Billions of spam e-mails are sent daily. These annoying messages cost time and get on your nerves, especially when malware finds its way onto your computer or private data falls into the wrong hands. Just a few small tricks and a bit of caution when dealing with e-mails can remedy the situation.
Phishing is one of the everyday threats users face when surfing the net. More and more people are ordering goods or making bank transactions online since it’s so convenient. E-mail is still the most important means of online communication, so scammers exploit this means of communication by inundating inboxes with fake messages. These include dubious links (to forged websites) and reply addresses that have been created by siphoning off the data of unsuspecting users. We reveal how you can protect yourself from data theft.
What is phishing?
'Phishing' refers to scams where e-mail senders pretend to be someone else in order to obtain account or log-in details from unsuspecting victims. The word comes from fishing since the practice follows a similar pattern: when phishing, tricksters send fake e-mails as bait in order to 'fish' for passwords.
What is the fraudster’s course of action?
The basic aim of phishing is simple: cyber criminals send e-mails allegedly from banks, payment services, online marketplaces, or e-commerce service providers. These e-mails invite users to complete e-mail forms or to follow links to fake websites, which require them to sign in in the hope they will end up revealing sensitive data. Phishing attacks aim to obtain usernames, passwords, PINs, and TANs so that fraudsters can make transactions or order goods on the user’s behalf. Many victims of phishing attacks first notice that their bank accounts or payment service accounts have been hacked when they look at their bank statement and see that unusual goods have been purchased or money has been transferred.
How to expose fraudulent e-mails
Being careful about what you open is sometimes all that’s needed to protect yourself from fraudulent e-mails. You can usually identify phishing e-mails as they’re from unknown senders, and are addressed impersonally, or contain spelling errors, skeptical links, or online forms.
- Sender: when you receive an official e-mail that is allegedly from your bank or an online service provider, you should first have a look at the sender. Ask yourself: who sent you the e-mail? Do you have any business connections with the sender? Did you even give them your e-mail address? Have a look at the full e-mail address and compare it to other e-mails you might have received from them. If there are any inconsistencies, exercise caution.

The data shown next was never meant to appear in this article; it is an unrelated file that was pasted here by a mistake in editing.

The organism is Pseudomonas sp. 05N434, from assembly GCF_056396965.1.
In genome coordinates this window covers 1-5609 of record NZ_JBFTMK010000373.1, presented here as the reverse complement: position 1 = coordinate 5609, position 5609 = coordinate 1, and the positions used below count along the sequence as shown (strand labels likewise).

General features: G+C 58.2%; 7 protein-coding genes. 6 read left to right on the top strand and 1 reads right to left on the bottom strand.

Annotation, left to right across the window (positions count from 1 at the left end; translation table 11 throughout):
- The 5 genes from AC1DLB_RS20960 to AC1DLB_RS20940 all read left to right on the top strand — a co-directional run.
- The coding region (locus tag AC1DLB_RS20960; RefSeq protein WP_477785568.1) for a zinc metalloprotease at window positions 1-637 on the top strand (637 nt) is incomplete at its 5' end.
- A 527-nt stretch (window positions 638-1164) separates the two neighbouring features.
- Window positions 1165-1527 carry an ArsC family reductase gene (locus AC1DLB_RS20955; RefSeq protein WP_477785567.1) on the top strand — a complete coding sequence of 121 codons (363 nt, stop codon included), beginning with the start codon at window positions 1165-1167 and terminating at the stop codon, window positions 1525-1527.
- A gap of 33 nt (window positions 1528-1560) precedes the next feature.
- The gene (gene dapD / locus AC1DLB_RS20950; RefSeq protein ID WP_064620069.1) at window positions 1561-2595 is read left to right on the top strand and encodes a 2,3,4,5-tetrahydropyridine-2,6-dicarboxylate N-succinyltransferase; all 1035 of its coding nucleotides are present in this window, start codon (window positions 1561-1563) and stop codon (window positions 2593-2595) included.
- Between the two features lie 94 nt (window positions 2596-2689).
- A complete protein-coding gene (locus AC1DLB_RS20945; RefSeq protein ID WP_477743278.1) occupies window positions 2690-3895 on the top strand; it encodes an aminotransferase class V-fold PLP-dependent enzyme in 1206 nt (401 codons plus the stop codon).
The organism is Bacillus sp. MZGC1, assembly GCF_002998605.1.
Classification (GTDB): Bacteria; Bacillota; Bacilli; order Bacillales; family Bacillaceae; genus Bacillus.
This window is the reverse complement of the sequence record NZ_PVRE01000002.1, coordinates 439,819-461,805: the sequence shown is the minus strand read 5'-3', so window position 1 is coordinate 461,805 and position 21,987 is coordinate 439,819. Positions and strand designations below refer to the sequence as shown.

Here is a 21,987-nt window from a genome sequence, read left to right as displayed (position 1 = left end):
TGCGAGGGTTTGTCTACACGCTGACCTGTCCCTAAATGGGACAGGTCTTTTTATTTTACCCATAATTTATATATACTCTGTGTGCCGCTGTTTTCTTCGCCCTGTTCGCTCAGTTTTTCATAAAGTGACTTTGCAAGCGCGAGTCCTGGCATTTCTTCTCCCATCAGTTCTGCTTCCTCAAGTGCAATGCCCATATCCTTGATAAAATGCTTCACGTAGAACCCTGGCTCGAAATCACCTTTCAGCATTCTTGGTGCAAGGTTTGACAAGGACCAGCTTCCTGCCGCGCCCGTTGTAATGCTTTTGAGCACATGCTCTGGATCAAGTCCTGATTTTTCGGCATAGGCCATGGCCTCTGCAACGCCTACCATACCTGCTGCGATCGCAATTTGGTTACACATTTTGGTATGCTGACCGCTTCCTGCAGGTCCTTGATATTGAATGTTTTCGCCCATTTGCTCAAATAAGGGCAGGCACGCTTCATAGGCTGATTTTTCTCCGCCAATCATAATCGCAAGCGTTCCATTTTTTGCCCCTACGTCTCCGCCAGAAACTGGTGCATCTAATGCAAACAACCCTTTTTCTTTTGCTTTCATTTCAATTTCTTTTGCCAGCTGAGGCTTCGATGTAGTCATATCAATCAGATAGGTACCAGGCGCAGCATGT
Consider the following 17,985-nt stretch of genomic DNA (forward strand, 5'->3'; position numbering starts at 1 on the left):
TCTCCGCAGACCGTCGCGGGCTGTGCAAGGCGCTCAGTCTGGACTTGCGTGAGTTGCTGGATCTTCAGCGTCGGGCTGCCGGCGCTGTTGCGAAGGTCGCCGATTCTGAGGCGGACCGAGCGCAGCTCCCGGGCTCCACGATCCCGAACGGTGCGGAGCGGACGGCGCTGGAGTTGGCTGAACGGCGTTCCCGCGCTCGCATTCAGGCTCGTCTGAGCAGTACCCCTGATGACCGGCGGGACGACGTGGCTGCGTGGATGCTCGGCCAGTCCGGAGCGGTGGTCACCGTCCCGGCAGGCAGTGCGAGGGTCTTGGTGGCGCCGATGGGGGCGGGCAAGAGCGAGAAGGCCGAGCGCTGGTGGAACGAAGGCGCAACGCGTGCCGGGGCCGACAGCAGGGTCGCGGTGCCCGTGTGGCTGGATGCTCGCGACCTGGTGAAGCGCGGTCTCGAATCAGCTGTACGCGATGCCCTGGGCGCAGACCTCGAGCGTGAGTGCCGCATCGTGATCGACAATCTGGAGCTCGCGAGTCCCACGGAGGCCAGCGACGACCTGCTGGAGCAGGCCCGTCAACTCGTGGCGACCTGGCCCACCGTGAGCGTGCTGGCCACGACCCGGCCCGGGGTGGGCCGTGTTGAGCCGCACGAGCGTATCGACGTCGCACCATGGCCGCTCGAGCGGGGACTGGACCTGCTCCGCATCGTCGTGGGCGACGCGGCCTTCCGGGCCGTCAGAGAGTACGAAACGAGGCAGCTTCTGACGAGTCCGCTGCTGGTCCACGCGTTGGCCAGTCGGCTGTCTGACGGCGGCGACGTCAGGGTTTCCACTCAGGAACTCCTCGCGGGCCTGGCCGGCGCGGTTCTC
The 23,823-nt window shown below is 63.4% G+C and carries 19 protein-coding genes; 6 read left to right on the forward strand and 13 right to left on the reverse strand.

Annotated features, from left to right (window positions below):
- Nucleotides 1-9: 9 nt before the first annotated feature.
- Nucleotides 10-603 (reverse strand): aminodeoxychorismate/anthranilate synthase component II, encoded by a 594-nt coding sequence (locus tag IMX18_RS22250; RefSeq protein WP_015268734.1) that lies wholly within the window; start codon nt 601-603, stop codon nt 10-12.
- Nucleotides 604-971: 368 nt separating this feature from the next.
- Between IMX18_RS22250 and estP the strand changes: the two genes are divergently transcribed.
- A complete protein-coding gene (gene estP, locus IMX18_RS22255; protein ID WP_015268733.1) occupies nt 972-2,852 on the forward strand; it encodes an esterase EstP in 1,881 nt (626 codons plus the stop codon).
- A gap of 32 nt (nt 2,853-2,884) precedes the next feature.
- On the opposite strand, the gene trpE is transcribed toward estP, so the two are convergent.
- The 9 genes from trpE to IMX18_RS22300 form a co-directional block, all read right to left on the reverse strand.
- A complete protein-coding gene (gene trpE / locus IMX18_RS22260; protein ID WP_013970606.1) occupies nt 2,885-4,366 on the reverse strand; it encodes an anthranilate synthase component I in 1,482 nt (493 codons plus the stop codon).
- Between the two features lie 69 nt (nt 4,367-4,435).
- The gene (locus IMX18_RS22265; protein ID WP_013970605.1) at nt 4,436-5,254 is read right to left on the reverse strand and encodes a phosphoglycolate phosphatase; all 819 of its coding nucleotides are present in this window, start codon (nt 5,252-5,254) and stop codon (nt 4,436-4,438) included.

- Title: the way in which you’re addressed in the e-mail can reveal whether it’s legitimate or not. Service providers that write to their customers usually address them by name. Scammers don’t always know the e-mail recipient’s name so if a message begins with 'Dear Sir or Madam' or any other standard greeting, you should wonder why your bank or supposed online business partner doesn’t know your name
- Spelling and grammar: if a message is overflowing with grammatical and orthographic mistakes, then it’s quite obvious that a bank employee didn’t write it. Spelling errors and unintelligible paragraphs are a clear indication of fraudulent e-mails that were written in another language and then automatically translated.
- Links: it’s not necessarily a bad sign if an e-mail includes a link. But before you click on it, you should make sure that it leads to a reputable site. Hover over the link with your mouse and see what web address appears in the bottom left of your browser window. Is this address consistent with the service provider’s URL? Are there any security features such as HTTPS, which signifies secure data transmission? If you’re in doubt, play it safe and don’t access the website.
- Entering data: no serious online service provider will ask its customers to enter their details via e-mail. A corresponding HTML form, in which you are told to enter log-in details and passwords, is a clear indication of a phishing e-mail. PINs and TANs are also never asked for over the phone or via e-mail. Only enter data like this on the official service provider’s site whose authenticity can be checked by security certificates.
- Attachments: there’s definitely reason to be concerned when unexpected messages have attachments. Heed the basic rule: if you don’t know the sender, don’t download the attachment. It might contain malicious programmes such as viruses or Trojans, which can infiltrate your computer and read sensitive data. Doing online shopping and making banking transactions would then no longer be secure on your computer.
- Pressure: if an e-mail requires you to take urgent action, you should be wary. Tricksters often pull out the big guns to put internet users under pressure and cause them to make impetuous decisions. No reputable service provider threatens to block your credit card or send the debt collectors round via e-mail. Nor do they demand you to enter your password or to download an attached file. If in doubt, contact the service provider’s customer hotline.
How to combat phishing e-mails
If you’ve discovered a phishing e-mail, you should move it to your spam folder and block the sender before you delete it. This is how you can make sure you don’t receive any more e-mails from this address. If you want to curb the rise of fraudulent messages in the long-term, you can contact the service provider who is alleged to have sent the phishing e-mail. Many providers can easily be contacted via professional e-mail forms so you can use them to report phishing.